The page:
You probably aren't surprised to learn that the Game Boy Advance rendition of Open Season is a side-scrolling action game. What may surprise you, however, is that this game is some kind of crazy "Metal Slug meets Mario" hybrid, where hunters are constantly showering you with hatchets and bullets as you jump and climb over things and where you're attacking these same hunters with weaponized rabbits and beavers that function more like baseball bats and grenades than cute furry animals. It's fast paced, it's bizarre, and it's actually a good deal of fun.
The game is loosely based on the computer-animated film of the same name. You have to help Boog, a city-dwelling grizzly bear, make his way through a forest filled with hunters and wild animals so that he can return to his cushy home in the city. This journey has been distilled onto the GBA as six side-scrolling levels, each consisting of multiple sections filled with the aforementioned hunters and animals, as well as a boss battle at the end.
Thematically, the game has a vibe akin to side-scrolling shooters like Contra or Metal Slug, in spite of the fact that the characters and story come from a family-friendly animated movie. The levels have the usual assortment of gaps and platforms, but there are also many alternate paths and hideaways to discover. Candy bars, which let you buy upgrades to Boog's abilities, are hidden everywhere and give you incentive to seek out these secret spots. There's never a slow moment, thanks to all of the hunters and cranky animals that are constantly assailing Boog with nuts and bullets. Boog is a versatile bear, though, and can handle anything the levels dish out. You can jump, duck, and roll past most hazards and use Boog's claws to climb nearly every vertical surface in the game. Boog can roar at enemies to stun them and smack them with his backpack to scare them off, but his real arsenal consists of all the animals he can pick up and use as weapons. Rabbits, squirrels, beavers, ducks, and skunks can be picked up and swung around like clubs or thrown as projectiles. Each has its own wacky use. Ducks, for example, fly toward enemies like heat-seeking missiles, whereas skunks function more like grenades in that they explode into a puff of green stink.
Similar thought and care went into the graphics and audio. The backgrounds are diverse and rich with color, and they make use of multiple scrolling layers to lend a sense of depth to the otherwise two-dimensional scenery. Some levels incorporate neat little visual effects, such as moving clouds, transparent water, and falling rain. The characters are large and colorful and have a wide variety of animations. When you free Reilly the beaver from a trap, he fires up his chainsaw and cuts a doorway out of any trees that are blocking your path. Furthermore, all of the different animations and transitions between them are so smooth and seamless that the characters look more like cartoon animals than video game sprites. If there's any negative to the graphics, it's that there are only so many animals and hunters in the game, so you'll end up seeing the same objects countless times in each level--not that it's a huge negative, since you'll usually be too busy dodging bullets to care that you've come across the same hunter three times in a row. The story itself is told through a series of comic-book-style cinematic scenes brought to life with animated facial expressions and floating speech bubbles.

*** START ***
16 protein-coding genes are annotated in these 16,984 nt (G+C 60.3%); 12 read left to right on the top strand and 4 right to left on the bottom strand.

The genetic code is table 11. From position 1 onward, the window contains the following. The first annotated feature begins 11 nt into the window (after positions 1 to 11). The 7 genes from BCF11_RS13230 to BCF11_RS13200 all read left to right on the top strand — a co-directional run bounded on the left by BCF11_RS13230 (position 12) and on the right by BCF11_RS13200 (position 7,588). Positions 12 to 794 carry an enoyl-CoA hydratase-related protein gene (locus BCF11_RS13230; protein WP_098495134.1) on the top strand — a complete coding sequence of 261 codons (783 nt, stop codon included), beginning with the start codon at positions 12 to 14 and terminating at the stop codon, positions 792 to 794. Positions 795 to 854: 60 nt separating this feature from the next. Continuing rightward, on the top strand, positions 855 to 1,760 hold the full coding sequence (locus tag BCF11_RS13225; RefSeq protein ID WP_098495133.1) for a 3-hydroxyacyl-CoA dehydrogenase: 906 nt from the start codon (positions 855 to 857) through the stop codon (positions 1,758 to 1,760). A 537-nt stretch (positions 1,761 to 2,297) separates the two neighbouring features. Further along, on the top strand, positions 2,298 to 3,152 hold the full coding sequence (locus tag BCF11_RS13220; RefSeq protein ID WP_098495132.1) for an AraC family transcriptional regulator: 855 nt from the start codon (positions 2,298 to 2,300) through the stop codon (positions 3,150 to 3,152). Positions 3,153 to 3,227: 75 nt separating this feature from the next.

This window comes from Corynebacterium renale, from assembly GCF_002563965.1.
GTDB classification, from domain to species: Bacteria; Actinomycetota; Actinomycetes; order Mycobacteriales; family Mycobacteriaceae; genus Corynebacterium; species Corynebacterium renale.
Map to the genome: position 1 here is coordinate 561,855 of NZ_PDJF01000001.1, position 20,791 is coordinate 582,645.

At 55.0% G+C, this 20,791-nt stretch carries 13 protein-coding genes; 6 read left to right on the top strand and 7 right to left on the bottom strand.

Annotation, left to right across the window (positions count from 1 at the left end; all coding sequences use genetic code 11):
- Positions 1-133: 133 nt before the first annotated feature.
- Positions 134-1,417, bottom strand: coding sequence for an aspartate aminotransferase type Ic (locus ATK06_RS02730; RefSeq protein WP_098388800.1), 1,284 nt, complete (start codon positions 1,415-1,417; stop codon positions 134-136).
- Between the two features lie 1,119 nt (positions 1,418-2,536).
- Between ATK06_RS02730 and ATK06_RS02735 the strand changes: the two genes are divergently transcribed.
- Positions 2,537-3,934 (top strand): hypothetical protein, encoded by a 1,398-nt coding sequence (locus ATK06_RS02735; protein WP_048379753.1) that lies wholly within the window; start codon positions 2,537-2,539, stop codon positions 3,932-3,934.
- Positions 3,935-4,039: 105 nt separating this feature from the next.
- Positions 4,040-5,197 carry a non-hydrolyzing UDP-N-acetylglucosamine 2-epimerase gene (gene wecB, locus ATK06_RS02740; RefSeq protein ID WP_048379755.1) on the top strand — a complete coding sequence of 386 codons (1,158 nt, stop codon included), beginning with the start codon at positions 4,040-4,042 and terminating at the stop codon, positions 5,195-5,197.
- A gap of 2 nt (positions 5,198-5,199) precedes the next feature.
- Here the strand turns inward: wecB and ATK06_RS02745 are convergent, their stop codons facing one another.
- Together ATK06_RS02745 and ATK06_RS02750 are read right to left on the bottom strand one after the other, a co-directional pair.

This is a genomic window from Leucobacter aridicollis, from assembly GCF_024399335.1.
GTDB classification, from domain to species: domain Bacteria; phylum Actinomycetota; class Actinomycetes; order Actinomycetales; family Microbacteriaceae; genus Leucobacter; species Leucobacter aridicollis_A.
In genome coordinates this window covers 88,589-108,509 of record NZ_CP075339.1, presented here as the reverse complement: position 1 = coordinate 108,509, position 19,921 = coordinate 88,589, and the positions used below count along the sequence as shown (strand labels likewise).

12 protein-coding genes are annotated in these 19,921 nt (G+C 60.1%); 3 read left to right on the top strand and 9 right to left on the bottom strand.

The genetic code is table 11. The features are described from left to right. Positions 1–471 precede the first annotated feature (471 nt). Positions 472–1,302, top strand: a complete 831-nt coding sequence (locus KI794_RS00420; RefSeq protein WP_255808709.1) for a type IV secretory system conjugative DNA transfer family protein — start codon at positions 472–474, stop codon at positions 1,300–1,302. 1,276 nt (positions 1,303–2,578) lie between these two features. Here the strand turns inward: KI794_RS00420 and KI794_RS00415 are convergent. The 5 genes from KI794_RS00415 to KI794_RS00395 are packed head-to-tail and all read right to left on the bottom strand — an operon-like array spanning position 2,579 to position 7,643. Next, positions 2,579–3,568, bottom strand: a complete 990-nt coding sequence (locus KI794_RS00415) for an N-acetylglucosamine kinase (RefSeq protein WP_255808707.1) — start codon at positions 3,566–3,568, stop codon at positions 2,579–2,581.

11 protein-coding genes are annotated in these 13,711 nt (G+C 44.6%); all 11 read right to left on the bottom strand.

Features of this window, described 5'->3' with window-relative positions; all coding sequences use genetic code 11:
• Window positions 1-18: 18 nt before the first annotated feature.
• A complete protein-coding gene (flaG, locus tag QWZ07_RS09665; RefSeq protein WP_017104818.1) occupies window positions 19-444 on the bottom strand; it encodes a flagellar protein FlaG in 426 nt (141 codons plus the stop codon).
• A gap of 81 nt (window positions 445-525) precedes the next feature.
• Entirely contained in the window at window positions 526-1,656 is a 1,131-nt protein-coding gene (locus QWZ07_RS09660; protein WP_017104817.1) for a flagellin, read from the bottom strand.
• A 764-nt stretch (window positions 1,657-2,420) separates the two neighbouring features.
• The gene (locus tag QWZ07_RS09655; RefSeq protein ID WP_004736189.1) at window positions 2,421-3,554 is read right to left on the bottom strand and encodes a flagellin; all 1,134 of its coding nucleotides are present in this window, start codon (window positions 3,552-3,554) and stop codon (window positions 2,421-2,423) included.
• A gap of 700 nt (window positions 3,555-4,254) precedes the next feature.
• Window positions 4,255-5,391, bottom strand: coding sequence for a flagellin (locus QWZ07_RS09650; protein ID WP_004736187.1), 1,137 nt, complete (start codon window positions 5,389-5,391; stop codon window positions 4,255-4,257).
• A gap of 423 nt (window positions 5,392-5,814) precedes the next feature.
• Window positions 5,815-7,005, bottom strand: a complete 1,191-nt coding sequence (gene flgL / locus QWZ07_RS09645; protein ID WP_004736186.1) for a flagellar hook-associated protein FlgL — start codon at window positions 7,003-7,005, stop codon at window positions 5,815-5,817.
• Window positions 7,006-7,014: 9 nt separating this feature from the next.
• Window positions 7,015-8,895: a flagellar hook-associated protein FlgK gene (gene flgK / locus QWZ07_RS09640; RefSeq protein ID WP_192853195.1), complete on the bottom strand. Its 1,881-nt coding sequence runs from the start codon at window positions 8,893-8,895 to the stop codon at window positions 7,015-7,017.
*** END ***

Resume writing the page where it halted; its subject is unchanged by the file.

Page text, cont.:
There's no voice acting in the cinematics, but some of the many sound effects you'll hear during the game employ vocalizations taken from the movie. Boog's growl, McSquizzy's scream, and Reilly's chainsaw are the most obvious examples. As it is, there are loads of different sound effects for everything that the characters do, as well as for environmental atmosphere. Each level has its own distinctive background music. The tunes come across as repetitive, and a couple of them seem overly dramatic considering the subject matter, but they're otherwise very rich. For once, music coming out of the GBA speaker sounds more like an MP3 you'd listen to and less like a couple of beats generated by a computer chip.
If you do decide to pick this one up, make sure you play it on the hard difficulty setting. When you start a new game, you can pick from easy or hard. On the easy setting, there are health-restoring goldfish crackers all over the place, and enemies run off after one measly hit. The hard setting is better balanced and ultimately more satisfying. Items are less plentiful and are strategically placed, enemies take more hits before they fall, and bosses endure long enough that you actually have to try to avoid their attacks.
The big downfall is that the game is too short. There are only six different levels to play and you'll need only an hour or so to finish them all. There aren't any bonus levels or minigames to unlock, so once you've run through all six levels, you've pretty much experienced all that Open Season on the GBA has to offer. While it certainly helps that the levels beg to be replayed in the same way that the levels in classics like Contra or Metal Slug beg to be replayed, it's hard to imagine anyone going through them more than two or three times each. It's a good time while it lasts, but a few more levels would have been nice.
Regardless, this is one movie tie-in that fans of the movie can feel good about playing. Open Season on the GBA may not have lots of levels, but it is sharply put together and a fun ride from start to finish.